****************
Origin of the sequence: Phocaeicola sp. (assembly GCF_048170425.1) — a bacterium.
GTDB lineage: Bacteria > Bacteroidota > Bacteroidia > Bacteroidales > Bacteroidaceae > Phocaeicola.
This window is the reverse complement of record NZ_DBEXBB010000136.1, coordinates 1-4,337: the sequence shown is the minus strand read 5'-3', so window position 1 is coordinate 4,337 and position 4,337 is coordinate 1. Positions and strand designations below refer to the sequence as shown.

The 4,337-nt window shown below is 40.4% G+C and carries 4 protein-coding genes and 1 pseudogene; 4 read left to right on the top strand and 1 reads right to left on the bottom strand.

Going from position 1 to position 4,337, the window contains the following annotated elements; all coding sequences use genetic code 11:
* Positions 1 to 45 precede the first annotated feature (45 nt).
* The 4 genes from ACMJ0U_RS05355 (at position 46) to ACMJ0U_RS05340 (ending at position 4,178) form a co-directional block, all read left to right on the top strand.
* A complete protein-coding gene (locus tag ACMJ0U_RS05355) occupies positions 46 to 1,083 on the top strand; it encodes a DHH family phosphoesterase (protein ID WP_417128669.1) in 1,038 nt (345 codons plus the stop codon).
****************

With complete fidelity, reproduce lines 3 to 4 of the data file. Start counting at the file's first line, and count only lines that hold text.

This window is the reverse complement of record NZ_DBEXBB010000136.1, coordinates 1-4,337: the sequence shown is the minus strand read 5'-3', so window position 1 is coordinate 4,337 and position 4,337 is coordinate 1. Positions and strand designations below refer to the sequence as shown.

The 4,337-nt window shown below is 40.4% G+C and carries 4 protein-coding genes and 1 pseudogene; 4 read left to right on the top strand and 1 reads right to left on the bottom strand.